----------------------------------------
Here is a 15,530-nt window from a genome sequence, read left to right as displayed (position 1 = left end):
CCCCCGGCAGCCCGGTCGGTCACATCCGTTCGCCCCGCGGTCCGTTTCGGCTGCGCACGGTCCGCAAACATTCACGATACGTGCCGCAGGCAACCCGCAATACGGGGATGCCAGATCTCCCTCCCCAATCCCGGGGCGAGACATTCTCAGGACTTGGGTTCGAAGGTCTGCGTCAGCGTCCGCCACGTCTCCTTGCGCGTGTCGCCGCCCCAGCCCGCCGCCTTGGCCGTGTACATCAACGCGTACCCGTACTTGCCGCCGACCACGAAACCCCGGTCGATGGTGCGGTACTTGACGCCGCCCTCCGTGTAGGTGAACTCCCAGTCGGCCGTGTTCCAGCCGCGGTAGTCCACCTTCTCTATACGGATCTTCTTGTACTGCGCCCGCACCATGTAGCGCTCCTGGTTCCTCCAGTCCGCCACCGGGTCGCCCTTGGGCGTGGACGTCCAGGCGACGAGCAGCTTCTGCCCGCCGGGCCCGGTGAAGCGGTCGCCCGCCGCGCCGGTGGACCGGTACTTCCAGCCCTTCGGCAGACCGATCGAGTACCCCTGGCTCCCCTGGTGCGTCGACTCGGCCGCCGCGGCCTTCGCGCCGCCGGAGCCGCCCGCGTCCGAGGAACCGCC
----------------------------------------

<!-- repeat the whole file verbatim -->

Here is a 15,530-nt window from a genome sequence, read left to right as displayed (position 1 = left end):
CCCCCGGCAGCCCGGTCGGTCACATCCGTTCGCCCCGCGGTCCGTTTCGGCTGCGCACGGTCCGCAAACATTCACGATACGTGCCGCAGGCAACCCGCAATACGGGGATGCCAGATCTCCCTCCCCAATCCCGGGGCGAGACATTCTCAGGACTTGGGTTCGAAGGTCTGCGTCAGCGTCCGCCACGTCTCCTTGCGCGTGTCGCCGCCCCAGCCCGCCGCCTTGGCCGTGTACATCAACGCGTACCCGTACTTGCCGCCGACCACGAAACCCCGGTCGATGGTGCGGTACTTGACGCCGCCCTCCGTGTAGGTGAACTCCCAGTCGGCCGTGTTCCAGCCGCGGTAGTCCACCTTCTCTATACGGATCTTCTTGTACTGCGCCCGCACCATGTAGCGCTCCTGGTTCCTCCAGTCCGCCACCGGGTCGCCCTTGGGCGTGGACGTCCAGGCGACGAGCAGCTTCTGCCCGCCGGGCCCGGTGAAGCGGTCGCCCGCCGCGCCGGTGGACCGGTACTTCCAGCCCTTCGGCAGACCGATCGAGTACCCCTGGCTCCCCTGGTGCGTCGACTCGGCCGCCGCGGCCTTCGCGCCGCCGGAGCCGCCCGCGTCCGAGGAACCGCC